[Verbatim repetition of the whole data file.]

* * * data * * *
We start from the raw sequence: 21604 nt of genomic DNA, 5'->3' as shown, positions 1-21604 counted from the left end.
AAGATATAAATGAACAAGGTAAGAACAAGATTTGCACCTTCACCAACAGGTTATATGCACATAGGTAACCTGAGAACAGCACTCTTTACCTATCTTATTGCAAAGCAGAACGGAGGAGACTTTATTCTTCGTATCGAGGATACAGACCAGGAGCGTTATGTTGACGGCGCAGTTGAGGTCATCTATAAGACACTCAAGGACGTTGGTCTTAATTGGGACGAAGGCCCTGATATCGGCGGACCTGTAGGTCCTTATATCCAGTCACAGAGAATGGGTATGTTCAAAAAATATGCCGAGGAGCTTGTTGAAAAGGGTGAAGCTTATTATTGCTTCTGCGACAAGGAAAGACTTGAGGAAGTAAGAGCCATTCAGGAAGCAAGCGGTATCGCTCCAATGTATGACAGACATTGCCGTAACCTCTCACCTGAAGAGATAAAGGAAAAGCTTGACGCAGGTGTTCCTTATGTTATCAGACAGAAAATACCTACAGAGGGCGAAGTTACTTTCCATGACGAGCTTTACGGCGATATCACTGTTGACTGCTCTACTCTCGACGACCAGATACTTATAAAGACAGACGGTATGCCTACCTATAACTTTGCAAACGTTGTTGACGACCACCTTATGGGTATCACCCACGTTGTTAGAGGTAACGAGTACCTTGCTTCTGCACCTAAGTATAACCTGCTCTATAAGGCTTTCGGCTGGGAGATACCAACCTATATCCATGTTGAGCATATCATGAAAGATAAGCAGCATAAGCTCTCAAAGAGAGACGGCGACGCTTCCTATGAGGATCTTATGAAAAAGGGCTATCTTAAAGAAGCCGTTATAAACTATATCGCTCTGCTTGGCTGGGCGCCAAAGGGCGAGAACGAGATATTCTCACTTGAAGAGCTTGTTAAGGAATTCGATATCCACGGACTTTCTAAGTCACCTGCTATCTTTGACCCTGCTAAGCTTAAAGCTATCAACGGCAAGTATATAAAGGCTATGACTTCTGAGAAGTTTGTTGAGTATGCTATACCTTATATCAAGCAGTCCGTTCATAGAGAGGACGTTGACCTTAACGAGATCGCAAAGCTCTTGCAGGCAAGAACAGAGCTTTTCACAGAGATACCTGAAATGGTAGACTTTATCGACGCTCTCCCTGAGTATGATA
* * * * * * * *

We start from the raw sequence: 21604 nt of genomic DNA, 5'->3' as shown, positions 1-21604 counted from the left end.
AAGATATAAATGAACAAGGTAAGAACAAGATTTGCACCTTCACCAACAGGTTATATGCACATAGGTAACCTGAGAACAGCACTCTTTACCTATCTTATTGCAAAGCAGAACGGAGGAGACTTTATTCTTCGTATCGAGGATACAGACCAGGAGCGTTATGTTGACGGCGCAGTTGAGGTCATCTATAAGACACTCAAGGACGTTGGTCTTAATTGGGACGAAGGCCCTGATATCGGCGGACCTGTAGGTCCTTATATCCAGTCACAGAGAATGGGTATGTTCAAAAAATATGCCGAGGAGCTTGTTGAAAAGGGTGAAGCTTATTATTGCTTCTGCGACAAGGAAAGACTTGAGGAAGTAAGAGCCATTCAGGAAGCAAGCGGTATCGCTCCAATGTATGACAGACATTGCCGTAACCTCTCACCTGAAGAGATAAAGGAAAAGCTTGACGCAGGTGTTCCTTATGTTATCAGACAGAAAATACCTACAGAGGGCGAAGTTACTTTCCATGACGAGCTTTACGGCGATATCACTGTTGACTGCTCTACTCTCGACGACCAGATACTTATAAAGACAGACGGTATGCCTACCTATAACTTTGCAAACGTTGTTGACGACCACCTTATGGGTATCACCCACGTTGTTAGAGGTAACGAGTACCTTGCTTCTGCACCTAAGTATAACCTGCTCTATAAGGCTTTCGGCTGGGAGATACCAACCTATATCCATGTTGAGCATATCATGAAAGATAAGCAGCATAAGCTCTCAAAGAGAGACGGCGACGCTTCCTATGAGGATCTTATGAAAAAGGGCTATCTTAAAGAAGCCGTTATAAACTATATCGCTCTGCTTGGCTGGGCGCCAAAGGGCGAGAACGAGATATTCTCACTTGAAGAGCTTGTTAAGGAATTCGATATCCACGGACTTTCTAAGTCACCTGCTATCTTTGACCCTGCTAAGCTTAAAGCTATCAACGGCAAGTATATAAAGGCTATGACTTCTGAGAAGTTTGTTGAGTATGCTATACCTTATATCAAGCAGTCCGTTCATAGAGAGGACGTTGACCTTAACGAGATCGCAAAGCTCTTGCAGGCAAGAACAGAGCTTTTCACAGAGATACCTGAAATGGTAGACTTTATCGACGCTCTCCCTGAGTATGATA